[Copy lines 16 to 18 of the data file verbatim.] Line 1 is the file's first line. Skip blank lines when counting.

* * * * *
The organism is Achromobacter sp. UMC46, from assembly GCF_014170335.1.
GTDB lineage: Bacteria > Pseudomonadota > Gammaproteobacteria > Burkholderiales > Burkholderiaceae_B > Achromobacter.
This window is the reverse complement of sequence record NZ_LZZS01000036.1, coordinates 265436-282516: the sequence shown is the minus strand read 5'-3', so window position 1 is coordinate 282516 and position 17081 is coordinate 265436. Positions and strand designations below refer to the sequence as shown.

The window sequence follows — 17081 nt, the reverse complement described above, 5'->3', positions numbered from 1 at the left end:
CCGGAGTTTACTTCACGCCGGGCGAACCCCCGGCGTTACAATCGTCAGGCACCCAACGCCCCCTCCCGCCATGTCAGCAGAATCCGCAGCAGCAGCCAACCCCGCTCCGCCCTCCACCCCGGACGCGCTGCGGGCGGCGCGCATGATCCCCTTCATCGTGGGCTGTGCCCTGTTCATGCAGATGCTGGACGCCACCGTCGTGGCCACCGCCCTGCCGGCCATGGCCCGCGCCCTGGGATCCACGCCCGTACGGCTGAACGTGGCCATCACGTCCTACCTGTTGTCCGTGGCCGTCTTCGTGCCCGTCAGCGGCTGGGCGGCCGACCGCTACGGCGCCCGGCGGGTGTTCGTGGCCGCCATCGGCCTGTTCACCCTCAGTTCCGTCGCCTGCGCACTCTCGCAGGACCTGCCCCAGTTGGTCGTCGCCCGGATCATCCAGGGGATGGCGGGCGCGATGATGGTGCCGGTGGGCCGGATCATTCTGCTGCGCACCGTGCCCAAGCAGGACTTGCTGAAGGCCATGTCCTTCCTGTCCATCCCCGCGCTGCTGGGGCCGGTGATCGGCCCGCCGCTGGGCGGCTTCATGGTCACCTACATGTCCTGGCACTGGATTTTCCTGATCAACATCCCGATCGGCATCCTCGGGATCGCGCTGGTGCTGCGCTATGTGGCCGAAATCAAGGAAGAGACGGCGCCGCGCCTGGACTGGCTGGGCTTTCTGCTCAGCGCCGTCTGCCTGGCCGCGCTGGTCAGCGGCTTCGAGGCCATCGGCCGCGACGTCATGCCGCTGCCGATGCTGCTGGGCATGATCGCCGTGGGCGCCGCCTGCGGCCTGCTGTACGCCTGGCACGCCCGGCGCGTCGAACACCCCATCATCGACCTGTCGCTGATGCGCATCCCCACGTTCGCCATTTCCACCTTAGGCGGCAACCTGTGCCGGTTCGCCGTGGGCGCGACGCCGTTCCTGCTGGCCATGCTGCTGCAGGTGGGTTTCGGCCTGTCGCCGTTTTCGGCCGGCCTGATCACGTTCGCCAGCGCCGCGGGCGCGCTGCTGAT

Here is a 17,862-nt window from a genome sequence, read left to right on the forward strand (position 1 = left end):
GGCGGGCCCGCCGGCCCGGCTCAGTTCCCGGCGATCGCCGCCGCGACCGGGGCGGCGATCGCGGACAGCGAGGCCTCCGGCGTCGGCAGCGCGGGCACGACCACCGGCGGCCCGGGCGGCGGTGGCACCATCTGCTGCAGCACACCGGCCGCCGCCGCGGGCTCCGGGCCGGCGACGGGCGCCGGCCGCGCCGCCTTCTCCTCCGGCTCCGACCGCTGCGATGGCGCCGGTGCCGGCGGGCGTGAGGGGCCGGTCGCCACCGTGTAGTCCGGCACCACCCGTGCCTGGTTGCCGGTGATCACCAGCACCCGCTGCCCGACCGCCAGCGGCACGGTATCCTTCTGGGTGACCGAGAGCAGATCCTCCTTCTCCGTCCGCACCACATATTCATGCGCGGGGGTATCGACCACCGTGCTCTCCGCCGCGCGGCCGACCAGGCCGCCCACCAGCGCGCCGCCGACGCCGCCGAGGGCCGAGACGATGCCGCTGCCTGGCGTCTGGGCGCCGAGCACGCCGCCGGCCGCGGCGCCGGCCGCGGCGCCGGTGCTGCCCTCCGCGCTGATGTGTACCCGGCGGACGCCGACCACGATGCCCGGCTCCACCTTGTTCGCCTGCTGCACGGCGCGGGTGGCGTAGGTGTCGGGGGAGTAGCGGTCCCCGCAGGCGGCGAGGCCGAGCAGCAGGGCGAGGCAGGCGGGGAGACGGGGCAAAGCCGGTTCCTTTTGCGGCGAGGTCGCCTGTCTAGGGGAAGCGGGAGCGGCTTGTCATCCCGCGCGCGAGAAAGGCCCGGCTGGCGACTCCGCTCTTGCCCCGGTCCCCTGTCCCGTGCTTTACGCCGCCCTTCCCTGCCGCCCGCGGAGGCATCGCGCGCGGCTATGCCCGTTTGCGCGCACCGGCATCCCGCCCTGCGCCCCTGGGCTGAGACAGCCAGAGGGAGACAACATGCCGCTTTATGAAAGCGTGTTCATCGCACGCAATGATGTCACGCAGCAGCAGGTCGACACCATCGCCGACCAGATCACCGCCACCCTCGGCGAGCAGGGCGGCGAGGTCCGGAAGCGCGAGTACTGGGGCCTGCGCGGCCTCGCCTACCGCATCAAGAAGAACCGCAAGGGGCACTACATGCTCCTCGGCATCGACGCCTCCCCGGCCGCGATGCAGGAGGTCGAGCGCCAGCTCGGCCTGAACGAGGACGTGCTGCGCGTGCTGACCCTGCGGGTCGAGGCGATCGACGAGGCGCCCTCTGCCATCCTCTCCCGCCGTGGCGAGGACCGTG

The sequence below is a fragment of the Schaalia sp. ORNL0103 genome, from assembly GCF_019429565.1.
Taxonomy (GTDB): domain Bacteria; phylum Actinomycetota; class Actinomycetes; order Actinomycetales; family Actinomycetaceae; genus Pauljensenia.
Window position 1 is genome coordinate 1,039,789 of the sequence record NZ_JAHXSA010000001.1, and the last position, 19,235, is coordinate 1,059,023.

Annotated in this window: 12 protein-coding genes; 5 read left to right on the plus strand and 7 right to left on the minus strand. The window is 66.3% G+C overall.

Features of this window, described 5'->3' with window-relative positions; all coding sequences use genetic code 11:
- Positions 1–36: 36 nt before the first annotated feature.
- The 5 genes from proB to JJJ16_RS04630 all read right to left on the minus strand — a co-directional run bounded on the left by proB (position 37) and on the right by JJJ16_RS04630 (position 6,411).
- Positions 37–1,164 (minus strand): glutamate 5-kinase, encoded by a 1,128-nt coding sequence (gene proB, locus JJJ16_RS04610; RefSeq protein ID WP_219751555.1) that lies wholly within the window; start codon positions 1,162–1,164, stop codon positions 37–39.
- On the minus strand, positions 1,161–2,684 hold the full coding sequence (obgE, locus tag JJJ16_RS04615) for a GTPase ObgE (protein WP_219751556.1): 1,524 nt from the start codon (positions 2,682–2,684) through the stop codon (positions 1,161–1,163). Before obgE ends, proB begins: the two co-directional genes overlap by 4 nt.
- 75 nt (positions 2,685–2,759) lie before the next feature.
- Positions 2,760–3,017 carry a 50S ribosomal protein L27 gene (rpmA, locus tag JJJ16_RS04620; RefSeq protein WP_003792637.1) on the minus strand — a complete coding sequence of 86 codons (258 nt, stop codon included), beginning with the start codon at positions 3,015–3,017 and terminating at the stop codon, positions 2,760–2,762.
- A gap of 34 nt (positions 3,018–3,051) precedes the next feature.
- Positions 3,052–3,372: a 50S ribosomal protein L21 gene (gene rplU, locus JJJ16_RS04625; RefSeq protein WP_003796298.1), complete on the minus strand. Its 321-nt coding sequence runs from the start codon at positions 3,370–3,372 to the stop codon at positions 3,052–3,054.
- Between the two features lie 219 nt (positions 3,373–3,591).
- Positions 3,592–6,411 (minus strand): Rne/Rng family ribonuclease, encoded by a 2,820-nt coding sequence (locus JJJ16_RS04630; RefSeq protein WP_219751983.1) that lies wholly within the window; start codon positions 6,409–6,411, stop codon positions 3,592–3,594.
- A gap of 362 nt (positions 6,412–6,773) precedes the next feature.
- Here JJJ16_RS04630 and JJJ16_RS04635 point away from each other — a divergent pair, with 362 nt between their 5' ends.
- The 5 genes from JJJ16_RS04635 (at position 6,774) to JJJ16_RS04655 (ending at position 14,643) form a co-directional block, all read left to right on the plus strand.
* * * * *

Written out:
- On the minus strand, positions 1,161–2,684 hold the full coding sequence (obgE, locus tag JJJ16_RS04615) for a GTPase ObgE (protein WP_219751556.1): 1,524 nt from the start codon (positions 2,682–2,684) through the stop codon (positions 1,161–1,163). Before obgE ends, proB begins: the two co-directional genes overlap by 4 nt.
- 75 nt (positions 2,685–2,759) lie before the next feature.
- Positions 2,760–3,017 carry a 50S ribosomal protein L27 gene (rpmA, locus tag JJJ16_RS04620; RefSeq protein WP_003792637.1) on the minus strand — a complete coding sequence of 86 codons (258 nt, stop codon included), beginning with the start codon at positions 3,015–3,017 and terminating at the stop codon, positions 2,760–2,762.